6. The method of producing a quarter wavelength bond between a quartz piezoelectric crystal and a vitreous silica delay line operating at frequencies of about megacycles which comprises forming a smooth fiat surface on each of said crystals and said line having a flatness of at least .0001 inch, by mechanical polishing, etching the flat surfaces in a hot chromic acid bath, rinsing said surfaces in hot distilled Water, drying said surfaces, vapor depositing a 22 milligrams per square inch layer of indium on each of said surfaces in a vacuum, burnishing said coated surfaces with nylon cloth, mounting said crystal and said line in spaced relation in a chamber, evacuating said chamber containing said crystal and said line within 30 minutes of the time they were removed from the first vacuum, moving said crystal and said line to place the coated surface in face to face engagement, applying about 250 pounds per square inch pressure between said crystal and said line, heating the crystal and line at about C. for about 16 hours, and slowly cooling the crystal and line to at least 50 C.

7. The method of bonding silica bodies comprising forming smooth mating surfaces on a pair of silica bodies, cleaning the mating surfaces, positioning the silica bodies with the mating surfaces in spaced relationship, initiating the deposit of indium upon the exposed mating surfaces of the silica bodies, measuring the quantity of indium depisited upon a member adjacent the mating surfaces, terminating the deposit of indium when the deposit upon the member corresponds to the desired coating thickness upon the mating surfaces, burnishing the indium coated mating surfaces, introducing the silica bodies into a container, evacuating the container, engaging the mating surfaces under pressure, heating the assemblyto a temperature of approximately 140 degrees centigrade, removing the vacuum, and cooling the assembly.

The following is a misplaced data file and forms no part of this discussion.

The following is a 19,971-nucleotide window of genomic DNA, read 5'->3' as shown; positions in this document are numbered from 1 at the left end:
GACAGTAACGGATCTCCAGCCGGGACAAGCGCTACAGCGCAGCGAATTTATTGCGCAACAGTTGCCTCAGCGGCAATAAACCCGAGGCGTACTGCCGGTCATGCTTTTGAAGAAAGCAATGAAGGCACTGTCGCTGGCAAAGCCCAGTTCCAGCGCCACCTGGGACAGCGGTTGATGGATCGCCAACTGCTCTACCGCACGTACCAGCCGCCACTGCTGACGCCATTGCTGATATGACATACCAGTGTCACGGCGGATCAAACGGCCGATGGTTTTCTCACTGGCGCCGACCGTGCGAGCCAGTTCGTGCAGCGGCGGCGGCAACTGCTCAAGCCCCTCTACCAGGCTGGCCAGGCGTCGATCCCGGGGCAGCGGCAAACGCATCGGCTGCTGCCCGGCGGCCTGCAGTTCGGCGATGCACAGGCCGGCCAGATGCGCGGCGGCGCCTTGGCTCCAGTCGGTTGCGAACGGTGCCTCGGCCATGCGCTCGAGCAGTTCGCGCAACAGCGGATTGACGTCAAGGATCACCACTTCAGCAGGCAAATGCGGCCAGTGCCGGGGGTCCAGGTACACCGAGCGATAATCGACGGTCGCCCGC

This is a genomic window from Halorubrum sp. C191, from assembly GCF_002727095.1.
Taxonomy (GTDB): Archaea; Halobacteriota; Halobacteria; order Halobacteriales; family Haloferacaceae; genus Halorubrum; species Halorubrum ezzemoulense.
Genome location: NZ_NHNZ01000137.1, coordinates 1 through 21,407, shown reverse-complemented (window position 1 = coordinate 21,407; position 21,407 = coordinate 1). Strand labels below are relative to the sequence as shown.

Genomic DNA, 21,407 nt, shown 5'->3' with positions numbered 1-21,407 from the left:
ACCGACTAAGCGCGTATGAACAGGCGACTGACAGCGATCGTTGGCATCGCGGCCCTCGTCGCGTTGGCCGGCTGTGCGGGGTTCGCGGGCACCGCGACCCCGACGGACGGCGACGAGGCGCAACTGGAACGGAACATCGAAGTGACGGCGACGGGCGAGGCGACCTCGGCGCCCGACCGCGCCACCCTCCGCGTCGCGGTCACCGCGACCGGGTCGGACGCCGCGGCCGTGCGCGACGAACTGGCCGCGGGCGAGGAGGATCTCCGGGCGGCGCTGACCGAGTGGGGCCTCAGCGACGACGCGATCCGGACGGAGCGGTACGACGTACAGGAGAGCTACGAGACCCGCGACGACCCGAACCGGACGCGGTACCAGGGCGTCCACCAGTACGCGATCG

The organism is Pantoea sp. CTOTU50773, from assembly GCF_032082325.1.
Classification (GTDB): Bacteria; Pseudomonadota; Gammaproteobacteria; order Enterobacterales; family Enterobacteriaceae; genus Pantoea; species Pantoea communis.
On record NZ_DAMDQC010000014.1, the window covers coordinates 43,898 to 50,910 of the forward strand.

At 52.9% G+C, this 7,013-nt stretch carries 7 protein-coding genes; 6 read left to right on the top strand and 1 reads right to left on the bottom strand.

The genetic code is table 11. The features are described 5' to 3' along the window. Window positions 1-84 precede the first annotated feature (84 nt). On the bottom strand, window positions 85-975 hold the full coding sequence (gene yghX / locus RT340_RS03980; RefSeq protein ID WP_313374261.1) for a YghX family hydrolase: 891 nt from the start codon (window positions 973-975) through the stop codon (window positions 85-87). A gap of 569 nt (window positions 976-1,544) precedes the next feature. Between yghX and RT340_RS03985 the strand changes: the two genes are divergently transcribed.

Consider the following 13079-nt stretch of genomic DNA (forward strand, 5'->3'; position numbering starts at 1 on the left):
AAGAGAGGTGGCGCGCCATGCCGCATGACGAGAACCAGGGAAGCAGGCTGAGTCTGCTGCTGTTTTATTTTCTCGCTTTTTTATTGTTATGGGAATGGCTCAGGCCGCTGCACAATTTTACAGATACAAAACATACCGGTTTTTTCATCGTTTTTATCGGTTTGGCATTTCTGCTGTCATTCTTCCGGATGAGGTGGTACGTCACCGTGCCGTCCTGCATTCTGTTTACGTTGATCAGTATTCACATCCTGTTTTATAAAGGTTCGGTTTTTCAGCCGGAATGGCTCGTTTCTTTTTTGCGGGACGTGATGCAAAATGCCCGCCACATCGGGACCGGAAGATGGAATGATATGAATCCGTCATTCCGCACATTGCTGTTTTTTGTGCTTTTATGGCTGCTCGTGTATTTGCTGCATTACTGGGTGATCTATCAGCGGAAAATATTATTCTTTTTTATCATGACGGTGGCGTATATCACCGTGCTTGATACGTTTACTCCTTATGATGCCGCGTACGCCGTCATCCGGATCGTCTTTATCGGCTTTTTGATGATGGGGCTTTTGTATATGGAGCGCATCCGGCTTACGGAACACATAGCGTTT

8. The method of bonding silica bodies comprising forming a smooth mating surface on each of a pair of silica bodies, cleaning the mating surfaces, mounting each of the bodies with the mating surfaces in spaced relationship within a container, evacuating the container, vaporizing indium in the region between the mating surfaces, weighing the amount of indium deposited upon a surface of a member mounted at a predetermined distance from said mating surfaces, terminating the vaporization when the increase in weight of the member corresponds to the desired coating thickness on the silica members, removing the silica bodies from the container, burnishing the mating surfaces, bringing the mating surfaces together under mechanical pressure in a vacuum, heating the silica bodies to approximately 140 degrees for about 16 hours and cooling the assembled bodies.